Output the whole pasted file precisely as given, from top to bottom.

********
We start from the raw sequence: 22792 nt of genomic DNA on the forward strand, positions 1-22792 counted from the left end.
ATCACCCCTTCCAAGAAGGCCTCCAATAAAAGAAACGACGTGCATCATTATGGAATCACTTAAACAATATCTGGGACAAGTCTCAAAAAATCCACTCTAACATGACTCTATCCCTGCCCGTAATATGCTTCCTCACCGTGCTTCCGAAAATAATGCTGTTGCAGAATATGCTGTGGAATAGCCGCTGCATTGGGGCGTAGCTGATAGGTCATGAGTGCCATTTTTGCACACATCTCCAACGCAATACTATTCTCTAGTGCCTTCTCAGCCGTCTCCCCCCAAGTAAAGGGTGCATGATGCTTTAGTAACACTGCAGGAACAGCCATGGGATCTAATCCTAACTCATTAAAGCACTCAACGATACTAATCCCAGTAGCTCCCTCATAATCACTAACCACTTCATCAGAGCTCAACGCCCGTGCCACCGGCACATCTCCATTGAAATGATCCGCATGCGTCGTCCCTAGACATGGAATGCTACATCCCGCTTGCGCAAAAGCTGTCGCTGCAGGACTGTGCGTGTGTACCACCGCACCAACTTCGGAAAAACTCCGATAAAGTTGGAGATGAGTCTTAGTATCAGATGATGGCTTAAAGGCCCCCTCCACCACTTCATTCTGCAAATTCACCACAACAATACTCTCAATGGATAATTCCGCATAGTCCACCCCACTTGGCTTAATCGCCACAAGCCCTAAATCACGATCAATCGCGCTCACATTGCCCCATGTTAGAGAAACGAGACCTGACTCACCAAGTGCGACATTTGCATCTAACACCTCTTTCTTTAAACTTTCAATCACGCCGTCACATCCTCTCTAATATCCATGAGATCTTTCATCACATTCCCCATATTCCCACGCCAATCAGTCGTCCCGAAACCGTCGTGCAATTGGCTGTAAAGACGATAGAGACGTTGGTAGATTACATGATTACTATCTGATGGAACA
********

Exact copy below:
We start from the raw sequence: 22792 nt of genomic DNA on the forward strand, positions 1-22792 counted from the left end.
ATCACCCCTTCCAAGAAGGCCTCCAATAAAAGAAACGACGTGCATCATTATGGAATCACTTAAACAATATCTGGGACAAGTCTCAAAAAATCCACTCTAACATGACTCTATCCCTGCCCGTAATATGCTTCCTCACCGTGCTTCCGAAAATAATGCTGTTGCAGAATATGCTGTGGAATAGCCGCTGCATTGGGGCGTAGCTGATAGGTCATGAGTGCCATTTTTGCACACATCTCCAACGCAATACTATTCTCTAGTGCCTTCTCAGCCGTCTCCCCCCAAGTAAAGGGTGCATGATGCTTTAGTAACACTGCAGGAACAGCCATGGGATCTAATCCTAACTCATTAAAGCACTCAACGATACTAATCCCAGTAGCTCCCTCATAATCACTAACCACTTCATCAGAGCTCAACGCCCGTGCCACCGGCACATCTCCATTGAAATGATCCGCATGCGTCGTCCCTAGACATGGAATGCTACATCCCGCTTGCGCAAAAGCTGTCGCTGCAGGACTGTGCGTGTGTACCACCGCACCAACTTCGGAAAAACTCCGATAAAGTTGGAGATGAGTCTTAGTATCAGATGATGGCTTAAAGGCCCCCTCCACCACTTCATTCTGCAAATTCACCACAACAATACTCTCAATGGATAATTCCGCATAGTCCACCCCACTTGGCTTAATCGCCACAAGCCCTAAATCACGATCAATCGCGCTCACATTGCCCCATGTTAGAGAAACGAGACCTGACTCACCAAGTGCGACATTTGCATCTAACACCTCTTTCTTTAAACTTTCAATCACGCCGTCACATCCTCTCTAATATCCATGAGATCTTTCATCACATTCCCCATATTCCCACGCCAATCAGTCGTCCCGAAACCGTCGTGCAATTGGCTGTAAAGACGATAGAGACGTTGGTAGATTACATGATTACTATCTGATGGAACA